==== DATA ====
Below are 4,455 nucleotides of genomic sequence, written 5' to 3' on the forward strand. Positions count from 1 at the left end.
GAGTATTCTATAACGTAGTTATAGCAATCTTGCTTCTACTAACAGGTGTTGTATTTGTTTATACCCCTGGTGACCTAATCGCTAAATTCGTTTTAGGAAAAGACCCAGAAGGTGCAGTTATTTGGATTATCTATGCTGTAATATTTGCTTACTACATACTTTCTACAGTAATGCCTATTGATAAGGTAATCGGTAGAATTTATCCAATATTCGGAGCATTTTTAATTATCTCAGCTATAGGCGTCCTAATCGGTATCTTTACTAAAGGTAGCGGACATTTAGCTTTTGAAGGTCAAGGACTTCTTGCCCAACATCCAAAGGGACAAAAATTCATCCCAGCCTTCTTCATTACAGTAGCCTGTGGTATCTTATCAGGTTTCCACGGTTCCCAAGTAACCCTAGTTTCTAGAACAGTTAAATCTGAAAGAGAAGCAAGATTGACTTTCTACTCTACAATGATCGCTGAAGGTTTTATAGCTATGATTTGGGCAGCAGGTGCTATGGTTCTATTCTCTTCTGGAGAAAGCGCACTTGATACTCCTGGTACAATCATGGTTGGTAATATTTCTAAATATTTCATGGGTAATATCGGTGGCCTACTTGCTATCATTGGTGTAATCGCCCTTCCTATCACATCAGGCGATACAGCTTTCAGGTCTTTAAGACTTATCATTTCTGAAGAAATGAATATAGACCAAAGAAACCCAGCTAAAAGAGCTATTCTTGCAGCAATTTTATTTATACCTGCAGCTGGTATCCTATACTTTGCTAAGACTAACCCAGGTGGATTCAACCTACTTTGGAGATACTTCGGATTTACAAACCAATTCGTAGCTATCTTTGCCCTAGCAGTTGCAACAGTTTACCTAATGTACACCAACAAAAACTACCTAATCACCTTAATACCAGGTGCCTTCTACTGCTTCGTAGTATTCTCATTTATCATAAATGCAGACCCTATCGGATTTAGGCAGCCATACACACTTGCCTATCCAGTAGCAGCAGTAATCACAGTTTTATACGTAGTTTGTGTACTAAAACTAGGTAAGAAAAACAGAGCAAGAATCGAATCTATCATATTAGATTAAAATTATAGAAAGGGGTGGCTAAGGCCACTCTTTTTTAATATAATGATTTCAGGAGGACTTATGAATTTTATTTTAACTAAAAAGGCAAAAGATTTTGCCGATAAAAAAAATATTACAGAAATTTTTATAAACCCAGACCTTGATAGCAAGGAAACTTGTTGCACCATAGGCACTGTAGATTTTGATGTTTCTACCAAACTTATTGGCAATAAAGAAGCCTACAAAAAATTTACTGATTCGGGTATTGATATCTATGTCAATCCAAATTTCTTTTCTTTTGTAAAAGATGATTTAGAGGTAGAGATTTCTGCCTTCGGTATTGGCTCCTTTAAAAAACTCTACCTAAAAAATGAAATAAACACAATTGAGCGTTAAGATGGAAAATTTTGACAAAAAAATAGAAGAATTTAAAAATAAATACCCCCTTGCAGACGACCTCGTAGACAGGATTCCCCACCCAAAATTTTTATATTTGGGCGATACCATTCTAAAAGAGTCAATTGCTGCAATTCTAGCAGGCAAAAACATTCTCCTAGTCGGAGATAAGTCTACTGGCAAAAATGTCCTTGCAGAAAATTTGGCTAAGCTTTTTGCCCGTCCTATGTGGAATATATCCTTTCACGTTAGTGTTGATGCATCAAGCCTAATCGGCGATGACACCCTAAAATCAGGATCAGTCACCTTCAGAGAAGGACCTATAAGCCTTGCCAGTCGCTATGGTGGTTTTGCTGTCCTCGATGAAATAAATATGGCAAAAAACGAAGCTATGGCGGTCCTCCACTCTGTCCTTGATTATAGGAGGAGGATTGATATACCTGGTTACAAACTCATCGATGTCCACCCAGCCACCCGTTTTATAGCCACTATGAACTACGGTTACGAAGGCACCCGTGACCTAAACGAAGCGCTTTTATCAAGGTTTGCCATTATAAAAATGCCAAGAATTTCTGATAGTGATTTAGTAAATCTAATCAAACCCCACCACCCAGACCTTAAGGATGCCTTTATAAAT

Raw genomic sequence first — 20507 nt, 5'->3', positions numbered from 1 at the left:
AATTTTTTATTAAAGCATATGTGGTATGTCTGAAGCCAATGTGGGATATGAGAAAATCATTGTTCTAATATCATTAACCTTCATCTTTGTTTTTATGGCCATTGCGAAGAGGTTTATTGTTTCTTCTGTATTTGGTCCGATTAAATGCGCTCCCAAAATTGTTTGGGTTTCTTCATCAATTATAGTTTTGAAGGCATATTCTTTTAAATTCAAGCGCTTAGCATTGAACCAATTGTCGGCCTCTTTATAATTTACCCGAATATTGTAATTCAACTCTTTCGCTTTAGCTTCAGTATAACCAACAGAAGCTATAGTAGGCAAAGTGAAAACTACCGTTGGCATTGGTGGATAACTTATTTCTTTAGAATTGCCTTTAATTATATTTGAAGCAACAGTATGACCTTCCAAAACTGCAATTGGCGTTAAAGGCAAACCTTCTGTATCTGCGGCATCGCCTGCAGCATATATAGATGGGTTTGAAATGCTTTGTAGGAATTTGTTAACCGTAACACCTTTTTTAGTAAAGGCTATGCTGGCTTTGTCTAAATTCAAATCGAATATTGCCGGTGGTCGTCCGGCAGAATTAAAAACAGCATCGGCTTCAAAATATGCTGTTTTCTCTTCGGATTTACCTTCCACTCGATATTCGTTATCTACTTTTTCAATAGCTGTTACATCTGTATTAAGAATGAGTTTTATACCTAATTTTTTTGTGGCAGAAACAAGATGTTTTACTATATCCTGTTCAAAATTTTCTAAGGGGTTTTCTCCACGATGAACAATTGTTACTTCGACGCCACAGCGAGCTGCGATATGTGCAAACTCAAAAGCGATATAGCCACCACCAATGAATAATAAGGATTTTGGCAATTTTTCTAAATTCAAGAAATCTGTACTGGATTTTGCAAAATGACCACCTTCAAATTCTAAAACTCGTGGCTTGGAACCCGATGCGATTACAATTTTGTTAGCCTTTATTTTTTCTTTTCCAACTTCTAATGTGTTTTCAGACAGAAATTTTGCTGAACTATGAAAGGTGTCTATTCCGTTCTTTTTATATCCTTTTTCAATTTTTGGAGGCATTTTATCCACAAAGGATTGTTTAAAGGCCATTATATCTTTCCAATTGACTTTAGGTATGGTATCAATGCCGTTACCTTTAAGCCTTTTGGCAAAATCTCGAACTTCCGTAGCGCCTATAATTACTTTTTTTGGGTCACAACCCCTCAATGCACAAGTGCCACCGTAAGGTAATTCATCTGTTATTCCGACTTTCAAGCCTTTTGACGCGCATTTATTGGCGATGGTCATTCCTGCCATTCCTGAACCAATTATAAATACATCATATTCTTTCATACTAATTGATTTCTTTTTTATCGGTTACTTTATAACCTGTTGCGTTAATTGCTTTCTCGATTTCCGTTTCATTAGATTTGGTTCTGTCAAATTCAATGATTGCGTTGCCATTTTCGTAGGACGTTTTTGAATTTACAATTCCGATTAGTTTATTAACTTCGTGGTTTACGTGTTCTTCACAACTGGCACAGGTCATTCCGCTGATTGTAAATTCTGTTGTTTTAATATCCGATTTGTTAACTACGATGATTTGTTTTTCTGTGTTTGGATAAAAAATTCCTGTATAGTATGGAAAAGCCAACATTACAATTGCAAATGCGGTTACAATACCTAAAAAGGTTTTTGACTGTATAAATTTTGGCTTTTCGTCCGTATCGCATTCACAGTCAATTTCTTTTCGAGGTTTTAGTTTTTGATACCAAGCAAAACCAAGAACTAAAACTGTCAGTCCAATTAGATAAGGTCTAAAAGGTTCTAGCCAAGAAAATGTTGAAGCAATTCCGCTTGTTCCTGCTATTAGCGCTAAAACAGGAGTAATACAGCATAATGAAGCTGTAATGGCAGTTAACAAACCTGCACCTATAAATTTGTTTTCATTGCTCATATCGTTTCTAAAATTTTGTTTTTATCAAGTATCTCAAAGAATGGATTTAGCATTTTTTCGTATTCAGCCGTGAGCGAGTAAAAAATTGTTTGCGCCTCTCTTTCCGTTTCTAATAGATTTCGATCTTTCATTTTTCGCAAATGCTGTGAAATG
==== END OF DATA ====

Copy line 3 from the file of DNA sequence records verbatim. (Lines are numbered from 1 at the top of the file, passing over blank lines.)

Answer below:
Raw genomic sequence first — 20507 nt, 5'->3', positions numbered from 1 at the left: